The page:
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The Misleading World of Atari 2600 Box Art

CmdrTaco posted more than 4 years ago | from the all-hail-marketing dept.

Games 267

Buffalo55 writes "These days, you don't have to worry about misleading box art, thanks to sophisticated video game graphics. In the 70s and 80s, though, companies tried to grab a consumer's attention with fancy artwork that bore no resemblance to the actual game. Atari, in particular, was one of the biggest offenders, particularly with its 2600 console."

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Missing Contents (4, Funny)

eldavojohn (898314) | more than 4 years ago | (#33355816)

In the 70s and 80s, though, companies tried to grab a consumer's attention with fancy artwork that bore no resemblance to the actual game.

You mean your box didn't have pages of perforated LSD blotters in the back of the manual? You got fleeced.

Re:Missing Contents (-1, Offtopic)

allcar (1111567) | more than 4 years ago | (#33356068)

Isn't this exactly what just happened recently with the UK advertising standards agency upholding a complaint about an XBox advert using PS3 footage?

Re:Missing Contents (1)

Barny (103770) | more than 4 years ago | (#33356552)

You mean they handed out acid to people to help them enjoy the game footage?

Or did you just reply to the first post (without even reading it) so that you would be at the top of the thread?

Mod parent down for stupidity.

Also, [citation needed]

Re:Missing Contents (1)

xaxa (988988) | more than 4 years ago | (#33356726)

Also, [citation needed]

Happy? [asa.org.uk] .

(The result was "The ad must not be broadcast again in its current form.".)

Re:Missing Contents (1)

kg8484 (1755554) | more than 4 years ago | (#33356808)

Okay, first the citation [yahoo.com] . They used PS3 footage for XBox's Final Fantasy XIII.

Secondly, I agree wholeheartedly that people who try to game the comment system by replying to the first post just to get at the top of the thread are fricking annoying. I wish I had modpoints left to downmod GP.

Re:Missing Contents (3, Insightful)

jekewa (751500) | more than 4 years ago | (#33356616)

Owning and/or having mates that owned almost all of the consoles of the era, I was keenly aware of the romance novel approach to cover art. I longed for the day when graphics in the game would match or exceed the package (and sometimes still do). I used to get by, however, by falling back on the imagination built as a younger child playing with Legos or other similar representations of near-real life. The blocky representations of characters and objects were abstract due to technical limitations, but by applying imagination to fill in the gaps, the sprites and geometric shapes would flush out in my head to be what was needed to make the experience enjoyable.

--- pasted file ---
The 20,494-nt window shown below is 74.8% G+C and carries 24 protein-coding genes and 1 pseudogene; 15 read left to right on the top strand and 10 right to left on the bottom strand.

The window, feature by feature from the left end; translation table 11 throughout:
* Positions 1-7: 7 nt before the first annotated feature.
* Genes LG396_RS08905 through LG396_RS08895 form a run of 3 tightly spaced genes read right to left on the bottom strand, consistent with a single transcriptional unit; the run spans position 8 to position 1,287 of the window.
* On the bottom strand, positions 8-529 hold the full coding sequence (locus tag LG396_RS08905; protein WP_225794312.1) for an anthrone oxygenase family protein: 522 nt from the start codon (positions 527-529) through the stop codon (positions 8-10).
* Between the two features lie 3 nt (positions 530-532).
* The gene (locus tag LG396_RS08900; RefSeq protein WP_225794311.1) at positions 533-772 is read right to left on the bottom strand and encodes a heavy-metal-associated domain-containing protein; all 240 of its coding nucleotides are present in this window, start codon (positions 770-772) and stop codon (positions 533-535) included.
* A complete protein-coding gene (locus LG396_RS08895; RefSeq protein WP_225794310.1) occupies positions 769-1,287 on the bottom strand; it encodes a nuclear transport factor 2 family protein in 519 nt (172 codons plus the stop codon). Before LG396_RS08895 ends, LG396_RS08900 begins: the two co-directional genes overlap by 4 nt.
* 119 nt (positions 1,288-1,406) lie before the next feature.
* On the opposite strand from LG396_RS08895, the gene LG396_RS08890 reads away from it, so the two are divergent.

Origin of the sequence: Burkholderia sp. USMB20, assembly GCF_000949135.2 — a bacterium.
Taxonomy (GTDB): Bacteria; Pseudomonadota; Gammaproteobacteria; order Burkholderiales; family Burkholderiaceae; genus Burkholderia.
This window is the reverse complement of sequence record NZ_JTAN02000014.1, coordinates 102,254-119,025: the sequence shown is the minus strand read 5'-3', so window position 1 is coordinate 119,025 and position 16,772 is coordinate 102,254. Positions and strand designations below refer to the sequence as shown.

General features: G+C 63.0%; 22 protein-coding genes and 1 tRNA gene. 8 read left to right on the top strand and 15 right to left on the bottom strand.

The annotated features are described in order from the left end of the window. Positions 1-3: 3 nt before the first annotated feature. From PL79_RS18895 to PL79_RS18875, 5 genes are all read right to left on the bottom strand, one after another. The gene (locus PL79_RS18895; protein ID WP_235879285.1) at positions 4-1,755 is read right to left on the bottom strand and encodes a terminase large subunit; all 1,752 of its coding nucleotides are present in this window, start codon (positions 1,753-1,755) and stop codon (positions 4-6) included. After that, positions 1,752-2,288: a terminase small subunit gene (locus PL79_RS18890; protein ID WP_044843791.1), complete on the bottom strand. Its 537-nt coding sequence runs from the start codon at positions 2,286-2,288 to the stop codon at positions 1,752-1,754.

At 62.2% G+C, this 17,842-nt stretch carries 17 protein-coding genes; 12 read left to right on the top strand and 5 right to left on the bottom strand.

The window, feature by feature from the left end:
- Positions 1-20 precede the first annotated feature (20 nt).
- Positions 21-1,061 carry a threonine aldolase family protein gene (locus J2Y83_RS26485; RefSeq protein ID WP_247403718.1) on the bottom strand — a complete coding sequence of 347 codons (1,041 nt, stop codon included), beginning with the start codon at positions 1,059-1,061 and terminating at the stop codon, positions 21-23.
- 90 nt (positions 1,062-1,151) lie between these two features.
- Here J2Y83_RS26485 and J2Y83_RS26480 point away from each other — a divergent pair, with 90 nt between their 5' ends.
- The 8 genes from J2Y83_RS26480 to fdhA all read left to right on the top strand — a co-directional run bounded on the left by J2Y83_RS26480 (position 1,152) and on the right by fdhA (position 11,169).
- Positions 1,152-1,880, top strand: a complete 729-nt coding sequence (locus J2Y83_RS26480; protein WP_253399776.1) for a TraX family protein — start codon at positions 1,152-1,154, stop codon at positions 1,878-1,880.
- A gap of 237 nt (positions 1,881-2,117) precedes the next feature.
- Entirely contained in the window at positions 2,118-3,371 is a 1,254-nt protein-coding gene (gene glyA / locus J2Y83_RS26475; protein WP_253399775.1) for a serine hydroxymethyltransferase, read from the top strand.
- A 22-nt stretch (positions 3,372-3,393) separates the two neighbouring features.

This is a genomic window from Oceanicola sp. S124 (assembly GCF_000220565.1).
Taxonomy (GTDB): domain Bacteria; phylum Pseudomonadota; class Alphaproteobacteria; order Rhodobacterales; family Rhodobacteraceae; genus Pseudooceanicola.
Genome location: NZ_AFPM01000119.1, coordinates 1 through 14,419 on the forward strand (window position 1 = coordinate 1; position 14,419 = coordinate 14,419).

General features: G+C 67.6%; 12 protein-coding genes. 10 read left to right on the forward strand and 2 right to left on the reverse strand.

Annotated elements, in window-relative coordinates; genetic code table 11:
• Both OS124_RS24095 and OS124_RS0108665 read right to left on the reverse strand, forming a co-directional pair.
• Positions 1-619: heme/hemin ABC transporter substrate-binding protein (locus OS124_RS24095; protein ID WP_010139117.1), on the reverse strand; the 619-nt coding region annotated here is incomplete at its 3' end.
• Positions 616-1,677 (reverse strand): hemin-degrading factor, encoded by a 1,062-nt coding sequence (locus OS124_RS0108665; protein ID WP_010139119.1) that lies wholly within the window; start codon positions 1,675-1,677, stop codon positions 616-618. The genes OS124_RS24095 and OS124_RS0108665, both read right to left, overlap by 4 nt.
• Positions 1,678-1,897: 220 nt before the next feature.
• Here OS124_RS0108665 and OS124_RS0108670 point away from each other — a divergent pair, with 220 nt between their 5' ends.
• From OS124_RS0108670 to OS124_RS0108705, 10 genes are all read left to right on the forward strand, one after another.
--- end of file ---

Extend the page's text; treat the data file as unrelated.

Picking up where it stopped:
No LSD required.

Not much better on the C64 (5, Informative)

RogueyWon (735973) | more than 4 years ago | (#33355860)

I never owned an Atari 2600, but I remember the same phenomenon on the C64. Box art was usually colourful and cartoony. Very few games (at least until you got to the tail end of the C64's popular life span, when you had games like the Creatures series) could come even close to living up to this. It was a good lesson at an early age that you should never take promotional material at face value.

I also remember the loading screens you'd get on the C64 while loading the game from tape (a process which would take several minutes and often fail before the end). These were generally just as "dishonest", though they were at least limited by the display resolution. In fact, worse than that, I remember one particular game where the box description actually told outright lies. It was a top-down racer (think Super Sprint) where the box text advertised weapons, oil-slicks etc, none of which were actually present in the game. I later found out that this was a semi-infamous title (in the UK at least); a sort of 1980s equivalent to Big Rigs Over the Road Racing.

Mind you, misleading box-art continued for quite a lot longer. X-Wing was a fantastic game, but I do remember being a little disappointed by the contrast between the movie-quality box art and the slightly sparse polygon graphics in game. That said, if I remember correctly, some editions of the first two Wing Commander games actually used screenshots for their front-cover art (or can somebody correct me on this - the screenshots may have been "touched up"?).

Even today, it still goes on to some extent. Ok, the differences are probably less pronounced. Box-art still tends to save screenshots for the back cover, but this is usually clearly for stylistic reasons (in fact, the trend seems to be towards box art that is simpler and sparser than a screenshot would have been). But we still get plenty of cases of "touched up" trailers, pre-rendered cutscenes shown at conferences with the implication that they're game-play footage and so on.

False advertising is legal (1)

h00manist (800926) | more than 4 years ago | (#33356410)

We've all been subjected to so much false promises it's now part of culture. People expect, demand, massive promises, don't buy the product if it's not flaunted as an outright miracle, and don't complain when it ultimately doesn't fulfill expectations. It's established business practice, called marketing and advertising, and those who master it are rewarded with lots of money and prestige. Enforcing an actual, 100% fulfilled, do-as-you-say in the marketing business would mean practically a revolution. No more smiling hotties in car ads on empty roads, show traffic, stress, and endless expenses with insurance, parking. Lots of accident statistics, pollution. Just imagine the ads for junk food. Cavities, no nutritious properties, vastly overpriced and unhealthy salt-and-fat-and sugar based, fattening and artery-busting food. It implies deep changes in advertising profits, marketing, production, communication companies, culture.